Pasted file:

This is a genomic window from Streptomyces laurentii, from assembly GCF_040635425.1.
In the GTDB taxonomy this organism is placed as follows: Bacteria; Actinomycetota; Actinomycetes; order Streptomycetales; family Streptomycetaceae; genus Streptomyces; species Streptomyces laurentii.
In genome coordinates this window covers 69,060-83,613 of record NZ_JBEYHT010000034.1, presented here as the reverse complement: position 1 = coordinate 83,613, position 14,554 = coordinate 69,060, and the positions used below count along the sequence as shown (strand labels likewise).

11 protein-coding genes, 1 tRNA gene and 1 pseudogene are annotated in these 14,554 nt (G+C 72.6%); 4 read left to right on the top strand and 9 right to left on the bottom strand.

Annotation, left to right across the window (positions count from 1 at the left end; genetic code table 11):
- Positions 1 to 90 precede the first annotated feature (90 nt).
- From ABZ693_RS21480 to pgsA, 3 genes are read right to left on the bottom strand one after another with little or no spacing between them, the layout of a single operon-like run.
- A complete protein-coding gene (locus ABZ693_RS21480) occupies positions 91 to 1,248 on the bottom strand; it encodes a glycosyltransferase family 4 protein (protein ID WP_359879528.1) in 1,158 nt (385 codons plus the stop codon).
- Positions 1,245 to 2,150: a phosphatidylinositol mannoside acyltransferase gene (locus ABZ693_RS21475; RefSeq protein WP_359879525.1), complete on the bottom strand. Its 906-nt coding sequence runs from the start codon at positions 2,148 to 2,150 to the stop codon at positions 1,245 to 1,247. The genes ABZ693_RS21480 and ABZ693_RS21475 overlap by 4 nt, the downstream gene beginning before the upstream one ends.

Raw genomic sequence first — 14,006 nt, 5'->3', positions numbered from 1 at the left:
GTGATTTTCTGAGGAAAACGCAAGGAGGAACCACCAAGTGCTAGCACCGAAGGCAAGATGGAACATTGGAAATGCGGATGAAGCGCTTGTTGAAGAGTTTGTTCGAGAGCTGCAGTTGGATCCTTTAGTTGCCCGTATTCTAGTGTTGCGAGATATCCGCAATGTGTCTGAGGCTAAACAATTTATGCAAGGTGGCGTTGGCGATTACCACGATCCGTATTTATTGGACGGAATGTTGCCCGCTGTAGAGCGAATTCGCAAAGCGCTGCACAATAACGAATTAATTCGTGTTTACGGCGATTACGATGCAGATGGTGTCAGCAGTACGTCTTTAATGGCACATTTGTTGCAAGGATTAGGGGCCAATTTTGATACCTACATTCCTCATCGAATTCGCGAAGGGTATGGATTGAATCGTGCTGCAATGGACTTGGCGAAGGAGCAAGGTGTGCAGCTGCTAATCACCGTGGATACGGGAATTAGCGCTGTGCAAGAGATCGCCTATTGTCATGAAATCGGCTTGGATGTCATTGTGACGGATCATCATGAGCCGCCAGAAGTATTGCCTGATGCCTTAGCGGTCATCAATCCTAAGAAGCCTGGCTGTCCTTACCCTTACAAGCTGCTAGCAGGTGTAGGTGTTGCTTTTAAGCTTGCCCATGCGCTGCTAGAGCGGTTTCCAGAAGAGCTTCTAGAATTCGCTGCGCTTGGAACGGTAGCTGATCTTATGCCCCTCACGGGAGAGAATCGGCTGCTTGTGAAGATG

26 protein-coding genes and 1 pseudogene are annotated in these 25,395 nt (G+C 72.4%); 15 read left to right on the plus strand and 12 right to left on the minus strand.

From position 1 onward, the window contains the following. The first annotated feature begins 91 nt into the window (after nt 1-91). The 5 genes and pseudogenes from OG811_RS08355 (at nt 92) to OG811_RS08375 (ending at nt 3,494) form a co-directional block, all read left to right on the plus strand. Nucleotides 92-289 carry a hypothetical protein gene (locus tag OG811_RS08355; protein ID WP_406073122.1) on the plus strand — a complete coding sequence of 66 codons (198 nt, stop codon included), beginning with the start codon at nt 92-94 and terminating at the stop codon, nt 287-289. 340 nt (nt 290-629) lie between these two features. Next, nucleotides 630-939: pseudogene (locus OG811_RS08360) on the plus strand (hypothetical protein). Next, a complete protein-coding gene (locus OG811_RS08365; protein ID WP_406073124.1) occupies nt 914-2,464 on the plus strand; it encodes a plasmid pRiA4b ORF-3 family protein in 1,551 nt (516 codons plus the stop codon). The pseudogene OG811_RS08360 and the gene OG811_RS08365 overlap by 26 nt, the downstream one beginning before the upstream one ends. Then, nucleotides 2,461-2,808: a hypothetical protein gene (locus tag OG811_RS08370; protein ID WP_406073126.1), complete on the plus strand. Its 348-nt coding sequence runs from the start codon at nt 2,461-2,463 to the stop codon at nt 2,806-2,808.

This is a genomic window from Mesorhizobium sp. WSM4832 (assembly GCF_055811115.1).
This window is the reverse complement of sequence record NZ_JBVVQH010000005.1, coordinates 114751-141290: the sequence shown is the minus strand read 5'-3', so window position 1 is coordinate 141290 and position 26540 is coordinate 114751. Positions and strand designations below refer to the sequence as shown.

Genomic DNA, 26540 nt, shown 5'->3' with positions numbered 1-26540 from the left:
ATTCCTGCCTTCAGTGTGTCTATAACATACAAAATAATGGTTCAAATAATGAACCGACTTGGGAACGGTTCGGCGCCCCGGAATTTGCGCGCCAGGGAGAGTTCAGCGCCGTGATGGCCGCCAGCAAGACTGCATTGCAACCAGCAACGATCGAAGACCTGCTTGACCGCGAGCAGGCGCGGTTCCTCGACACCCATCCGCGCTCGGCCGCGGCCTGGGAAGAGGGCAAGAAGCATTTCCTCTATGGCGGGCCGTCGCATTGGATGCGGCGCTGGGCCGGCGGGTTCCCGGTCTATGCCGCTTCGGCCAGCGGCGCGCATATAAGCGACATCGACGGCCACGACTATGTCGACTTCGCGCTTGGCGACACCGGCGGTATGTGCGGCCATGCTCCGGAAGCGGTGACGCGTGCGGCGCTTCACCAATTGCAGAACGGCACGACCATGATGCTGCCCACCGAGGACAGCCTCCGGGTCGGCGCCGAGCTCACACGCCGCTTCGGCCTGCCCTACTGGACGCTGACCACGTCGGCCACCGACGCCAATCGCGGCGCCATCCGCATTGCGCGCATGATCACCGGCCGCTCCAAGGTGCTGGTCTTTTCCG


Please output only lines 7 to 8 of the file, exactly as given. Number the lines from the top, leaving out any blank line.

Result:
- From ABZ693_RS21480 to pgsA, 3 genes are read right to left on the bottom strand one after another with little or no spacing between them, the layout of a single operon-like run.
- A complete protein-coding gene (locus ABZ693_RS21480) occupies positions 91 to 1,248 on the bottom strand; it encodes a glycosyltransferase family 4 protein (protein ID WP_359879528.1) in 1,158 nt (385 codons plus the stop codon).